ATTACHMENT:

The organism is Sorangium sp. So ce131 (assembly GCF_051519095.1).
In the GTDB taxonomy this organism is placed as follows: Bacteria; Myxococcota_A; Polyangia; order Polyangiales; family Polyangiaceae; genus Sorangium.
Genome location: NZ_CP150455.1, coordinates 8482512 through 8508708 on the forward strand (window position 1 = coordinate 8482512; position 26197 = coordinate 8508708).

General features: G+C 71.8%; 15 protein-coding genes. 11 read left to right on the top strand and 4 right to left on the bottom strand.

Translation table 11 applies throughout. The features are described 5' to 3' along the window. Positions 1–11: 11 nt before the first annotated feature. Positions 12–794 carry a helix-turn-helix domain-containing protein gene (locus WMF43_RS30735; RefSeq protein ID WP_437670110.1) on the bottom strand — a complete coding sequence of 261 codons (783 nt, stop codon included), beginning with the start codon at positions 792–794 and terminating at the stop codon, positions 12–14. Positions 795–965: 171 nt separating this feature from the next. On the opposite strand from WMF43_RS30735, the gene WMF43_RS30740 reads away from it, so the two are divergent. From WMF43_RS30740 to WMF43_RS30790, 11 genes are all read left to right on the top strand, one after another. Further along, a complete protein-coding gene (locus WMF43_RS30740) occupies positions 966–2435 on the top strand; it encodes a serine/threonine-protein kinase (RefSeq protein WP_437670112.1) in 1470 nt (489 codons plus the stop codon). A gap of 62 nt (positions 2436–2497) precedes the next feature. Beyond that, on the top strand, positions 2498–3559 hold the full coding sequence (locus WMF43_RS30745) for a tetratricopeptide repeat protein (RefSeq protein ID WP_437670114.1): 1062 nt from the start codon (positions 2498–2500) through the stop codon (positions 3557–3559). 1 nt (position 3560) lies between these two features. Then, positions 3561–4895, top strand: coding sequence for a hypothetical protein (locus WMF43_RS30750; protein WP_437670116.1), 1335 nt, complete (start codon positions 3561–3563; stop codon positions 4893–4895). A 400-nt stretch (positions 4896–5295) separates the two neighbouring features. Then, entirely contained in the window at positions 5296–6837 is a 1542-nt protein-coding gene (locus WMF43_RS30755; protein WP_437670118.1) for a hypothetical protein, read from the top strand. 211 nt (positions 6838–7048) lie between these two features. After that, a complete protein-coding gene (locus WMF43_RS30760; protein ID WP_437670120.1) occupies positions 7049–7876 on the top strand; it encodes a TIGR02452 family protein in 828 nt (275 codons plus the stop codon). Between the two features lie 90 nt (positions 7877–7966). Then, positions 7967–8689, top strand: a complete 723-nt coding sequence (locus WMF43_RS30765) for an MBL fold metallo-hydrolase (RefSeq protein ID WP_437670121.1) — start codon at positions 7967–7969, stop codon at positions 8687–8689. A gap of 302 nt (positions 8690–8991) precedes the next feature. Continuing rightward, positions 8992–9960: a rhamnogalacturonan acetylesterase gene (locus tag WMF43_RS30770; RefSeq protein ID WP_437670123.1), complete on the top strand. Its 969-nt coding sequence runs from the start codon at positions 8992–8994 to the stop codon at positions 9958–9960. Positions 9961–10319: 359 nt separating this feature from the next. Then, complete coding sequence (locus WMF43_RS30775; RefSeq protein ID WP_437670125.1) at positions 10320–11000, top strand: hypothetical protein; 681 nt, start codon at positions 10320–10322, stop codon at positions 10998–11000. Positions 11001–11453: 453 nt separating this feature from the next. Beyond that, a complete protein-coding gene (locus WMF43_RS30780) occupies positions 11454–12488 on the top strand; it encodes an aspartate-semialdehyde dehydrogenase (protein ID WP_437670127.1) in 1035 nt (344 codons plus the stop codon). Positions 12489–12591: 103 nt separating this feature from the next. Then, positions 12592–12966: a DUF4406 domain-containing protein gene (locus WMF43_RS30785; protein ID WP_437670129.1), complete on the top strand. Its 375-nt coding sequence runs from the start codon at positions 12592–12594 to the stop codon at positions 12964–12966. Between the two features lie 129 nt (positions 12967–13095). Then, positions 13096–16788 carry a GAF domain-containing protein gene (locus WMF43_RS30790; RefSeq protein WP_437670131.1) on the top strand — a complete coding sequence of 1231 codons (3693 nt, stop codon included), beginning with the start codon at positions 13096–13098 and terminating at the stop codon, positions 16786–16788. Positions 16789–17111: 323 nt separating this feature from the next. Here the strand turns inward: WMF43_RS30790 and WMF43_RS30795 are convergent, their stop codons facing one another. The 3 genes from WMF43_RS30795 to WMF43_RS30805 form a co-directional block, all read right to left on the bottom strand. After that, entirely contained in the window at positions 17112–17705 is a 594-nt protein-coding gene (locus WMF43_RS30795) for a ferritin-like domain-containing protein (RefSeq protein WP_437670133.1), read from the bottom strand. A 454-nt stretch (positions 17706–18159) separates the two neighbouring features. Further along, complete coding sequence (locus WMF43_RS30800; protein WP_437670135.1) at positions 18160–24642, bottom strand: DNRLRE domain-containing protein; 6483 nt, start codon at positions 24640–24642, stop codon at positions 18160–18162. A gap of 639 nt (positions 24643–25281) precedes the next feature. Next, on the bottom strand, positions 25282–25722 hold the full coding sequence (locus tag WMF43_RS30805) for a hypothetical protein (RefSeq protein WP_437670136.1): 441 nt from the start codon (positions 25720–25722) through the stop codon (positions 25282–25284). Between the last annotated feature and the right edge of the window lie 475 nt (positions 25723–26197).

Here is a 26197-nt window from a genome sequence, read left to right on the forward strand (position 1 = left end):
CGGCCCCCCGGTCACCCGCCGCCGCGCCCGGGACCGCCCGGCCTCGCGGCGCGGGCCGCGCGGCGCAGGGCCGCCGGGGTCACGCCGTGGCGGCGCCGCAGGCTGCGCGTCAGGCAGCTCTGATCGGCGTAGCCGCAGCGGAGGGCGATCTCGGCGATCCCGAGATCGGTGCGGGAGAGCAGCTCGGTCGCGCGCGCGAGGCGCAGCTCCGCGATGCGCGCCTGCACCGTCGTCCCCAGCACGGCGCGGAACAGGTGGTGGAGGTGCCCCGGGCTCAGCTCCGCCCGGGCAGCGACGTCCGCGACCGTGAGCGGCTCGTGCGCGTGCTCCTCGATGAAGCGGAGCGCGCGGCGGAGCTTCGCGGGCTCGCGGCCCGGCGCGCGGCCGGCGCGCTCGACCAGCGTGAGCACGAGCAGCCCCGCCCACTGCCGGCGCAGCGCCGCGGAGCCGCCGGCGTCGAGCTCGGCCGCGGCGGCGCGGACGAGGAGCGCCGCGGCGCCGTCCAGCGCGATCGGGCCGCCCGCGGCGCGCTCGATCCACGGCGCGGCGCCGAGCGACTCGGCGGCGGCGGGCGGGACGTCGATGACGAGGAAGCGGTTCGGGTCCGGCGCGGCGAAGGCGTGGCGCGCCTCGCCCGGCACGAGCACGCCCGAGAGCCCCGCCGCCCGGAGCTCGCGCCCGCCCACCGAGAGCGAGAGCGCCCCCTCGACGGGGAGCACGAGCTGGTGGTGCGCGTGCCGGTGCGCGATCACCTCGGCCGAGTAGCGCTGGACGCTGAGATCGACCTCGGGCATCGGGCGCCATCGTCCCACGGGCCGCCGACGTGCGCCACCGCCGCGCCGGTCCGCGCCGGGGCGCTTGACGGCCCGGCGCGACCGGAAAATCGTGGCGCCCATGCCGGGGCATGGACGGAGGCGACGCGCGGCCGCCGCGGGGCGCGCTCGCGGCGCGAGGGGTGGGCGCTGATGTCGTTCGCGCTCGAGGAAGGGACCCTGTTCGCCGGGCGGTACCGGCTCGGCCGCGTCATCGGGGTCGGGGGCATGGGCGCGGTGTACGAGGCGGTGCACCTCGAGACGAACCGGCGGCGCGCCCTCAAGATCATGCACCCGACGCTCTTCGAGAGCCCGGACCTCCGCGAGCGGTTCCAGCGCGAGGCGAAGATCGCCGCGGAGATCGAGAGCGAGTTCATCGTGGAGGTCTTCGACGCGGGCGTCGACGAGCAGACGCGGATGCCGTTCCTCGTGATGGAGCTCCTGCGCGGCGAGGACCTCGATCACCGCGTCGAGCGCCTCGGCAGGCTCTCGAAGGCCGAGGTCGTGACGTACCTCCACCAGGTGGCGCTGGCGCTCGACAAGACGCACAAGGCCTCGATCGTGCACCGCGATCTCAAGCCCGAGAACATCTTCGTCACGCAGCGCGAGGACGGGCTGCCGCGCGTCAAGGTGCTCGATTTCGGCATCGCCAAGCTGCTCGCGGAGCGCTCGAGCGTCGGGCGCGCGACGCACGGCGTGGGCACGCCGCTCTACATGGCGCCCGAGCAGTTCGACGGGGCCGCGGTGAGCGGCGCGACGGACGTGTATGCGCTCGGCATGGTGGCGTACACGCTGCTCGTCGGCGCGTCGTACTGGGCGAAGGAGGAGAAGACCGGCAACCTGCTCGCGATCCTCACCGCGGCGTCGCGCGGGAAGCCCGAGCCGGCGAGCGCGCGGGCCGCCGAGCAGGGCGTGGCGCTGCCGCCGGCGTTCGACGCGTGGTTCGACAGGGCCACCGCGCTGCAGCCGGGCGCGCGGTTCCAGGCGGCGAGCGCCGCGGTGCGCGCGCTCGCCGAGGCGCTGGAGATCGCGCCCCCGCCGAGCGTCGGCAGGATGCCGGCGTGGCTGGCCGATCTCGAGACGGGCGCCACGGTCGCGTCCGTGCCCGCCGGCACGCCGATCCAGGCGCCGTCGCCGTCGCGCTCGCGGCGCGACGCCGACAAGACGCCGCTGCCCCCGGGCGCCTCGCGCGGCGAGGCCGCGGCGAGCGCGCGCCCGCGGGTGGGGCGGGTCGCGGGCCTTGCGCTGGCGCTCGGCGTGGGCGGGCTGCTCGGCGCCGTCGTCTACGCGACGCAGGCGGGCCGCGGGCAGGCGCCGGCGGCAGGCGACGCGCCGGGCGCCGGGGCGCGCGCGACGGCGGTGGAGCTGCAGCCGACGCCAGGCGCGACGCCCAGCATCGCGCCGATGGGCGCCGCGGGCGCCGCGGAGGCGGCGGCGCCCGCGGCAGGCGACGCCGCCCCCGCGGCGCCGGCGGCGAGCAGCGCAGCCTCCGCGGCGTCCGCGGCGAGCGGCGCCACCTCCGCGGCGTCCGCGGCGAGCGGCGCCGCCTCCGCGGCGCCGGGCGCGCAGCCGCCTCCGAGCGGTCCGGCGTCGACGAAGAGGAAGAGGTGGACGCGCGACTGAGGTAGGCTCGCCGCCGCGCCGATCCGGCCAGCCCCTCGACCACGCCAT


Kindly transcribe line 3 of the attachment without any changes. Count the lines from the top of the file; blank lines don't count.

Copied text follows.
Genome location: NZ_CP150455.1, coordinates 8482512 through 8508708 on the forward strand (window position 1 = coordinate 8482512; position 26197 = coordinate 8508708).